Harvard Health Letter

Controlling what - and how much - we eat

Here is the problem: we Homo sapiens evolved to cope with conditions that predominated during the Paleolithic period, when humans hunted and gathered, and fat, salt, and sugar were in short supply. To ensure that we ate adequate supplies of each, we evolved a craving for them. In fact, some of the brain mechanisms involved in our pleasurable response to sugar and fat are the same as those involved in our response to opioid drugs like morphine and codeine.

But now we live in an environment that is brimming with food and drinks that satisfy these cravings — and, in the process, make us overweight, cause illness, and shorten our lives. An adult can get by on as little as 500 milligrams (mg) of sodium a day; the average American intake is about seven times that amount, or 3,400 mg. Humans can certainly live without sugar (and, in fact, without any kind of carbohydrate as long as some fat and protein are available), but Americans now consume, on average, about 20 teaspoons of added sugar daily — and that's above and beyond the sugars found naturally in fruit, vegetables, and dairy products.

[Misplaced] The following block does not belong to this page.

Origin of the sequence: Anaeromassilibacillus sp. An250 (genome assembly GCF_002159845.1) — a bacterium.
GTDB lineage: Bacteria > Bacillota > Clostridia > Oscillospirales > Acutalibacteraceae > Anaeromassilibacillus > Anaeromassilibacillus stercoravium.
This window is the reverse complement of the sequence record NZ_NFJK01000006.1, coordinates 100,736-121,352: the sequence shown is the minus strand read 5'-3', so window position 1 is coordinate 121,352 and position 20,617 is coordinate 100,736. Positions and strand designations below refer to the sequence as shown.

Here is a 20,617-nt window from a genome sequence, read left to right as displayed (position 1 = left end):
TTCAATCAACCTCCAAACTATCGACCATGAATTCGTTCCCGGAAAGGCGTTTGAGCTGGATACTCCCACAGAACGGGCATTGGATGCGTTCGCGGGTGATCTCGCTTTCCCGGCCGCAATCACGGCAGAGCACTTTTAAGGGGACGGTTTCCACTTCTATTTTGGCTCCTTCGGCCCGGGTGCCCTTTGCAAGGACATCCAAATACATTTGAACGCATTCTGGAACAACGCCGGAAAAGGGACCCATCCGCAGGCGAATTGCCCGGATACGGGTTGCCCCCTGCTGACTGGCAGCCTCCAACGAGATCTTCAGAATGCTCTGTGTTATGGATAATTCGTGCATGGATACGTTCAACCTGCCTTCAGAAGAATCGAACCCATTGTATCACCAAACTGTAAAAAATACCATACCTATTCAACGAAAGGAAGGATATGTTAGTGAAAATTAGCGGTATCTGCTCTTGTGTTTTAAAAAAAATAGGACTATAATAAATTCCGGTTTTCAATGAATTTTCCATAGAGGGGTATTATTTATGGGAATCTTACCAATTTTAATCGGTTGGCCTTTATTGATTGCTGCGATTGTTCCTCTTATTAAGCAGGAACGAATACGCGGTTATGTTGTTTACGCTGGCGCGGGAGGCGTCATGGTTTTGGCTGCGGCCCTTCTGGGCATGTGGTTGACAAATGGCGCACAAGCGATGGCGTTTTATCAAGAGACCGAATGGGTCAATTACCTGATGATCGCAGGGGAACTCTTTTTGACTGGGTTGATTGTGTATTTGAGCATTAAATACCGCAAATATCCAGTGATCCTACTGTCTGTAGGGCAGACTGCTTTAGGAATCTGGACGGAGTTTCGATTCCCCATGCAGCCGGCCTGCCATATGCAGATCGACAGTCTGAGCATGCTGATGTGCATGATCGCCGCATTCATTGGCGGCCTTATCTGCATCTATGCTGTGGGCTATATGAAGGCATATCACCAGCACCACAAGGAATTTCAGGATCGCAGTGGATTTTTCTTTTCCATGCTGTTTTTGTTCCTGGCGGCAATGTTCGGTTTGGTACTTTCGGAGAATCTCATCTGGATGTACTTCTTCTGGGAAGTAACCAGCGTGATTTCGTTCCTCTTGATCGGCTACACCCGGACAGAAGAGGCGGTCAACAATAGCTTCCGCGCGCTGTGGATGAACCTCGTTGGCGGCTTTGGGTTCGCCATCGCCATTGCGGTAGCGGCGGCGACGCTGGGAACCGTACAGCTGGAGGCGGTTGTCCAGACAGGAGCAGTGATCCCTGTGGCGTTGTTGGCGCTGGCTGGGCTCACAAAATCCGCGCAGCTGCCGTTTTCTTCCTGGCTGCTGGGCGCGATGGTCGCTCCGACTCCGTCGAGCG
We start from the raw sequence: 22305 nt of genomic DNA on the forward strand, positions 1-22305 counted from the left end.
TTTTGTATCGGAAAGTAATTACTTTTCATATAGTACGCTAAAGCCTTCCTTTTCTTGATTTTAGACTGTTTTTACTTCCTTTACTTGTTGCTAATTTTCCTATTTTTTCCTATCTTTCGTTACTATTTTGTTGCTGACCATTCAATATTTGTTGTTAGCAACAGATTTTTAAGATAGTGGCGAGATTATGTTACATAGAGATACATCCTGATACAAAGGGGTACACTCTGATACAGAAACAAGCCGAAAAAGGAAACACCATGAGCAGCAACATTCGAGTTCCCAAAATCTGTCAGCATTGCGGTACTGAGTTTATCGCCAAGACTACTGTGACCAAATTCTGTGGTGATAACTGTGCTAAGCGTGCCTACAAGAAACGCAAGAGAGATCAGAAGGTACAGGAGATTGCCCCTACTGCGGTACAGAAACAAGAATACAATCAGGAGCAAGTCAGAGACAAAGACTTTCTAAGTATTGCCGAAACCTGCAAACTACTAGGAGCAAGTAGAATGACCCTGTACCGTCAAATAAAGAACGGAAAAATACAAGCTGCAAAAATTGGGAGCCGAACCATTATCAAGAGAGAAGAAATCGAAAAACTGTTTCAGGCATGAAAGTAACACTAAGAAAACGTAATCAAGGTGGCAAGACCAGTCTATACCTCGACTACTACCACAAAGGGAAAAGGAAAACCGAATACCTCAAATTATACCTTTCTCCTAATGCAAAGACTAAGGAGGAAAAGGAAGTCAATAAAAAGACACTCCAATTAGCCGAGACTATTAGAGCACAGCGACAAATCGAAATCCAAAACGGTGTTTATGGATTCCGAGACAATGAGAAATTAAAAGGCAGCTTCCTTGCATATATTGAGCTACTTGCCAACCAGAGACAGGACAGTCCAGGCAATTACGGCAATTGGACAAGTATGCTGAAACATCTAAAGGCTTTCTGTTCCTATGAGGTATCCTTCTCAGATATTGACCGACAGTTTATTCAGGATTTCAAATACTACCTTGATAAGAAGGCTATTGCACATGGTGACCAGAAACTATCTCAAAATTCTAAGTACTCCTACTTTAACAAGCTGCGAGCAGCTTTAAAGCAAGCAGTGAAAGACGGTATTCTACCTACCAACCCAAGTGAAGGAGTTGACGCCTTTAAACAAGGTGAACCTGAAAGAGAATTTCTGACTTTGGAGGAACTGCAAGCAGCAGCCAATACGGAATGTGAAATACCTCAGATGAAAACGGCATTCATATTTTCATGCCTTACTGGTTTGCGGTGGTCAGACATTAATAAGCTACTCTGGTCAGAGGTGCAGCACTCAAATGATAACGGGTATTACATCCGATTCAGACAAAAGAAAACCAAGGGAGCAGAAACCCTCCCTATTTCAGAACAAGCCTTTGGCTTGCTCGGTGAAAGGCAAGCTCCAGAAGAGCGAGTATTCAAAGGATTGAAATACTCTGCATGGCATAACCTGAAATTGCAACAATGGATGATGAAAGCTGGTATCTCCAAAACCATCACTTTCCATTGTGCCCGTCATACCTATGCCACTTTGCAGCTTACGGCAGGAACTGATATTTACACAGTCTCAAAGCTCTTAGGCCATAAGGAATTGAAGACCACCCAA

There's nothing natural about today's food environment; agricultural and food policies and interests, past and present, determine food choices, prices, and even the locations where we can buy food. But as individuals, we must cope, choose wisely, and resist the temptations presented to us. Many people say that adopting diets low in salt, fat, sugar, or animal products alters their food preferences, and there's some scientific evidence to support this experience. Researchers have also investigated methods of modifying one's food preferences so more healthful foods will be more appealing. In general — and not unexpectedly — flavor and food preferences are more malleable when we're young (indeed, in utero), but as adults, we can still work on them.

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